(Adds Lockheed, Air Force statements)
WASHINGTON, June 24 The U.S. Air Force said on
Tuesday it had awarded Lockheed Martin Corp a
fixed-price contract valued at $1.9 billion to complete work on
two missile-warning satellites as part of the Space-Based
Infrared System (SBIRS).
The contract, announced in the Pentagon's daily digest of
major contract awards, runs through Sept. 30, 2022.
It funds completion of the fifth and sixth satellites in the
SBIRS system, and includes performance incentives and options
for acoustic testing, launch operations an early on-orbit
testing, the Pentagon said.
U.S. Air Force Space Command's Space and Missile Systems
Center said the contract award saved over $1 billion as a result
of a block-buy contracting approach and production and
"We eliminated unnecessary layers of program oversight and
contract reporting, restructured our test program and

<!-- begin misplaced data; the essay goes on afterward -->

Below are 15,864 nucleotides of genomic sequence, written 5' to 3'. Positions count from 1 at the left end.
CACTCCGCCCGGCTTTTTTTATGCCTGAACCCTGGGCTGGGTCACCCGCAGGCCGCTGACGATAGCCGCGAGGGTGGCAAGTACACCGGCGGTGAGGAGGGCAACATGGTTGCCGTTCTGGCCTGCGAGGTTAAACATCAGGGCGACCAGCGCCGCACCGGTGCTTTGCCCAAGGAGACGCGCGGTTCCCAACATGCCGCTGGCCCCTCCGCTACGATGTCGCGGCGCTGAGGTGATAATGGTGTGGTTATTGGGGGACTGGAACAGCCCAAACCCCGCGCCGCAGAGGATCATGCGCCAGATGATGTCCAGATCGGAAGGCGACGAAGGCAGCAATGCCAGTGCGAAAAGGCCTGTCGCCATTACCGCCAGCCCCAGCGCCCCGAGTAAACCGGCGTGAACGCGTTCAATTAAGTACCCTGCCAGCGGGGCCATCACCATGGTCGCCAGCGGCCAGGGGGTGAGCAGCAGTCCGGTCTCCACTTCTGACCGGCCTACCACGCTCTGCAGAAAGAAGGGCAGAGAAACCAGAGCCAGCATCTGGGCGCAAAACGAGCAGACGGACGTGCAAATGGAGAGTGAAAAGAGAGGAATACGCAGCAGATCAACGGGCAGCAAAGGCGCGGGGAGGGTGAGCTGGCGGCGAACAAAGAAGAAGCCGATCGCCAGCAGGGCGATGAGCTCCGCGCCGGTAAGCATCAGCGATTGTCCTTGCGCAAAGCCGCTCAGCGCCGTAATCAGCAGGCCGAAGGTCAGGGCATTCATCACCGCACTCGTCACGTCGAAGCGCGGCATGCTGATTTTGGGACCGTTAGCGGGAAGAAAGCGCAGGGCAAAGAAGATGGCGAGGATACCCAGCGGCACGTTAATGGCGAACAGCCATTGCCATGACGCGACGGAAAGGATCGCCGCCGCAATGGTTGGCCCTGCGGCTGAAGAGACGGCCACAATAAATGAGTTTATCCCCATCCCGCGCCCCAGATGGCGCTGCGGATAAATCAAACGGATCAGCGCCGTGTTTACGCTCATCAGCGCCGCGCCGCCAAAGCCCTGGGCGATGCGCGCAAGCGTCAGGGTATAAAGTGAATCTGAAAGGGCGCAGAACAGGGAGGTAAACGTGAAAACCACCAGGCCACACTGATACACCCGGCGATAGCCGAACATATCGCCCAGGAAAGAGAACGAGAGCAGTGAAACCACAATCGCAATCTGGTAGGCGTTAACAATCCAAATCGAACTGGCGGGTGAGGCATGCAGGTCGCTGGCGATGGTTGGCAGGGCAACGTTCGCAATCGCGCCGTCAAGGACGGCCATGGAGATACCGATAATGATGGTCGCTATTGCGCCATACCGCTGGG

streamlined the production schedules," Colonel Mike Guetlein,
production program manager, said in a statement.
The contract comes on top of advanced procurement funding
awarded to Lockheed in 2012 and 2013 to start buying parts that
take a long time to order. It will also fund completion of the
associated ground operations and processing updates.
SBIRS is a new U.S. strategic missile warning system that
replaced the 1970s Defense Support Program satellites. It
provides continuous early warning of ballistic missile launches
and other infrared surveillance to U.S. leaders.
It includes a mix of satellites in geostationary (GEO)
orbit, sensors on other satellites in highly elliptical orbit,
and ground hardware and software. The first two GEO satellites
started operations in 2013. The third GEO satellite is in
testing and the fourth is in final assembly, Lockheed said.
(Reporting by Andrea Shalal; Editing by Andre Grenon and